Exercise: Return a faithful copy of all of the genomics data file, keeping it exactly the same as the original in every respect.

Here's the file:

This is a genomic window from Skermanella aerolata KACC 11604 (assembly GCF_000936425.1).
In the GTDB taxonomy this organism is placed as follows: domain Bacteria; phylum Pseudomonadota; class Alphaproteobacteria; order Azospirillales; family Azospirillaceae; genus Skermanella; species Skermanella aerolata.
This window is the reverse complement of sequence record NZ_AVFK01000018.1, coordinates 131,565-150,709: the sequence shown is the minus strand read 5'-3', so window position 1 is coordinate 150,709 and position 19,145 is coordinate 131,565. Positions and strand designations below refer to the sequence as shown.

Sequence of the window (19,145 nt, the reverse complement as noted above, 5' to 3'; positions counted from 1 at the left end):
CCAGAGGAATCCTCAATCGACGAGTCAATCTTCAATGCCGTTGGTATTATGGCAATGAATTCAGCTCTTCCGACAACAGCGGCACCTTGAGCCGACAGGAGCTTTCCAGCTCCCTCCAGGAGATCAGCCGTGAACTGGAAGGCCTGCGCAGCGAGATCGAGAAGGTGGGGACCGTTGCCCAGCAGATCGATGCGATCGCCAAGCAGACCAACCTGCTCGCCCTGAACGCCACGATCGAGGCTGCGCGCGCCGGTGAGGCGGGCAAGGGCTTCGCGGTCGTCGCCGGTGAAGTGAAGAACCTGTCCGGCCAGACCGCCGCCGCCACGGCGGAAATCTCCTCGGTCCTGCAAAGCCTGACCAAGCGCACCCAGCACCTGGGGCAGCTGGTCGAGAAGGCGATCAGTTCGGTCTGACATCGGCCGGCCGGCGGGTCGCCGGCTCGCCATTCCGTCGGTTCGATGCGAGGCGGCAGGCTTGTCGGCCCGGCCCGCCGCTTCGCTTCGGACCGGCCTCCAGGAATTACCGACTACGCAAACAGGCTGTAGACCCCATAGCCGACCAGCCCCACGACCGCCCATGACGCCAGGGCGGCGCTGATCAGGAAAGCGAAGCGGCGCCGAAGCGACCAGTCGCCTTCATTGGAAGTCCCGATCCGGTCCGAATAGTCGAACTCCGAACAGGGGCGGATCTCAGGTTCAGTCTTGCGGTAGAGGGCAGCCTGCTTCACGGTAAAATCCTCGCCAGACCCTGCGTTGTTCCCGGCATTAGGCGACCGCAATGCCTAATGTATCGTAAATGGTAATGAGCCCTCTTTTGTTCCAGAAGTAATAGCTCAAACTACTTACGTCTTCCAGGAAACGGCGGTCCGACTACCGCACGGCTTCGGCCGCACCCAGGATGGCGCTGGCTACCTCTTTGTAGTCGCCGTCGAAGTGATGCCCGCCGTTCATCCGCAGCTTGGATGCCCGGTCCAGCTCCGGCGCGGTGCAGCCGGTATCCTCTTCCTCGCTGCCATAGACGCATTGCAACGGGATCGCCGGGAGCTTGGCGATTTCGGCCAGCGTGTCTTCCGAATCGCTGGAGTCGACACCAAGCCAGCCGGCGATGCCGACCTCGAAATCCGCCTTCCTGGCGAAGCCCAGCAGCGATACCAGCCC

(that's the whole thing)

This is a genomic window from Skermanella aerolata KACC 11604 (assembly GCF_000936425.1).
In the GTDB taxonomy this organism is placed as follows: domain Bacteria; phylum Pseudomonadota; class Alphaproteobacteria; order Azospirillales; family Azospirillaceae; genus Skermanella; species Skermanella aerolata.
This window is the reverse complement of sequence record NZ_AVFK01000018.1, coordinates 131,565-150,709: the sequence shown is the minus strand read 5'-3', so window position 1 is coordinate 150,709 and position 19,145 is coordinate 131,565. Positions and strand designations below refer to the sequence as shown.

Sequence of the window (19,145 nt, the reverse complement as noted above, 5' to 3'; positions counted from 1 at the left end):
CCAGAGGAATCCTCAATCGACGAGTCAATCTTCAATGCCGTTGGTATTATGGCAATGAATTCAGCTCTTCCGACAACAGCGGCACCTTGAGCCGACAGGAGCTTTCCAGCTCCCTCCAGGAGATCAGCCGTGAACTGGAAGGCCTGCGCAGCGAGATCGAGAAGGTGGGGACCGTTGCCCAGCAGATCGATGCGATCGCCAAGCAGACCAACCTGCTCGCCCTGAACGCCACGATCGAGGCTGCGCGCGCCGGTGAGGCGGGCAAGGGCTTCGCGGTCGTCGCCGGTGAAGTGAAGAACCTGTCCGGCCAGACCGCCGCCGCCACGGCGGAAATCTCCTCGGTCCTGCAAAGCCTGACCAAGCGCACCCAGCACCTGGGGCAGCTGGTCGAGAAGGCGATCAGTTCGGTCTGACATCGGCCGGCCGGCGGGTCGCCGGCTCGCCATTCCGTCGGTTCGATGCGAGGCGGCAGGCTTGTCGGCCCGGCCCGCCGCTTCGCTTCGGACCGGCCTCCAGGAATTACCGACTACGCAAACAGGCTGTAGACCCCATAGCCGACCAGCCCCACGACCGCCCATGACGCCAGGGCGGCGCTGATCAGGAAAGCGAAGCGGCGCCGAAGCGACCAGTCGCCTTCATTGGAAGTCCCGATCCGGTCCGAATAGTCGAACTCCGAACAGGGGCGGATCTCAGGTTCAGTCTTGCGGTAGAGGGCAGCCTGCTTCACGGTAAAATCCTCGCCAGACCCTGCGTTGTTCCCGGCATTAGGCGACCGCAATGCCTAATGTATCGTAAATGGTAATGAGCCCTCTTTTGTTCCAGAAGTAATAGCTCAAACTACTTACGTCTTCCAGGAAACGGCGGTCCGACTACCGCACGGCTTCGGCCGCACCCAGGATGGCGCTGGCTACCTCTTTGTAGTCGCCGTCGAAGTGATGCCCGCCGTTCATCCGCAGCTTGGATGCCCGGTCCAGCTCCGGCGCGGTGCAGCCGGTATCCTCTTCCTCGCTGCCATAGACGCATTGCAACGGGATCGCCGGGAGCTTGGCGATTTCGGCCAGCGTGTCTTCCGAATCGCTGGAGTCGACACCAAGCCAGCCGGCGATGCCGACCTCGAAATCCGCCTTCCTGGCGAAGCCCAGCAGCGATACCAGCCC